Oil Set for First Back-to-Back Weekly Losses

Oil barrel tank at the nature field

Oil headed for its first back-to-back weekly losses since April’s price rout in energy commodities. Swelling U.S. stockpiles added to signs that the global energy demand recovery will take longer than previously anticipated.

In New York, futures were steady near $37 a barrel and are down around 6% this week. Moreover, U.S. crude inventories rose for the first time in seven weeks.

According to Energy Information Administration data, stockpiles at the storage hub at Cushing reached the highest since May. However, drops in gasoline and distillate supplies provided some grounds for optimism.

The U.S. crude benchmark fell around 13% this month as the end of the U.S. summer driving season. Weighing on sentiment were a stalling Asian demand recovery and evidence the virus is making a comeback in Europe. Additionally, a retreat in global stocks has put more downward pressure on energy markets.

The demand outlook is weakening as the OPEC+ alliance gradually adds more barrels to the market. This leads to widening contangoes and the possible return of floating-storage plays.

Saudi Aramco (SE:2222) slashed oil prices to Asia at the start of the week. S&P Global Platts became the latest market forecaster to chime in with a gloomy prediction. It says oil consumption is unlikely to get back to 2019 levels before 2022.

Warren Patterson, head of commodities strategy at ING Bank NV said, this week’s sell-off started when Aramco cut oil prices. He thinks they were left with little choice but to cut as much as they did. Given refining margins are still very weak, he said.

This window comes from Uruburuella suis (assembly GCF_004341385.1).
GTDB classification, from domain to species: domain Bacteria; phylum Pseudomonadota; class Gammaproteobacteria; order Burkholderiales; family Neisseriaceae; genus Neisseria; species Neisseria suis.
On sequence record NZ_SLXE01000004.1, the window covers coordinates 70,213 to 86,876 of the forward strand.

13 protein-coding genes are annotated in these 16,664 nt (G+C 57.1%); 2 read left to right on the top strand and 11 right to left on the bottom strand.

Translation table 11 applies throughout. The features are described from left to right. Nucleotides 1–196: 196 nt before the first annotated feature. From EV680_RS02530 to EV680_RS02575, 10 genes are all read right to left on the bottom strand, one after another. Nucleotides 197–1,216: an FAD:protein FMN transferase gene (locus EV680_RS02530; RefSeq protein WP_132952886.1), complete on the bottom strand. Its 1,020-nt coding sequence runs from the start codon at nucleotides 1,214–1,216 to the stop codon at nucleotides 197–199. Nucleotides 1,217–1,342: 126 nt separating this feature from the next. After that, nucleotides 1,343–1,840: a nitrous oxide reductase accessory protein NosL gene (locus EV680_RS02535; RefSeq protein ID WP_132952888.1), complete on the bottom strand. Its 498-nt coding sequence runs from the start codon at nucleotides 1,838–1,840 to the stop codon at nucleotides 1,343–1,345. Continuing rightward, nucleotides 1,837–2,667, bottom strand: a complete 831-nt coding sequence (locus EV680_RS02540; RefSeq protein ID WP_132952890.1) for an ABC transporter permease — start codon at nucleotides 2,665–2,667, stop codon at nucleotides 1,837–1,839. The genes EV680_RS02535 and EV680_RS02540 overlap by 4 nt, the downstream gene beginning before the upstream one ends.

It’ll be interesting to see what OPEC+ has to say about the price slump at its next meeting, he added.

Oil Demand to Take Off in the Second Half of 2021

Brent’s six-month timespread was $2.95 a barrel in contango. That is where prompt prices are cheaper than later-dated ones, compared with $1.97 at the end of August. This change in the market structure shows growing worries over a glut.

Oil demand from China is expected to be sluggish for the next couple of months. It aims to boost its strategic crude reserves as part of its next five-year plan which will start in 2021. This plan could eventually buoy the market. 

Rush-hour traffic jams are also returning to Europe and Asia. Workers are making their way back to offices and children are getting back to school.

U.S. crude inventories rose by 2 million barrels to 500.4 million in the week through Sept. 4. This was according to the EIA data. 

Commodity news reports stockpiles at Cushing increased by 1.8 million barrels to 54.4 million. Gasoline supplies fell by 2.9 million barrels. Furthermore, American crude production rose by 300,000 barrels.

Victor Shum, vice president of energy consulting at IHS Markit said, oil demand growth is now slowing. They expect the plateau to last into the first quarter of 2021. 

That is until Covid-19 is contained and a vaccine is found, he said. Demand will then take off in the second half of 2021, Shum added.

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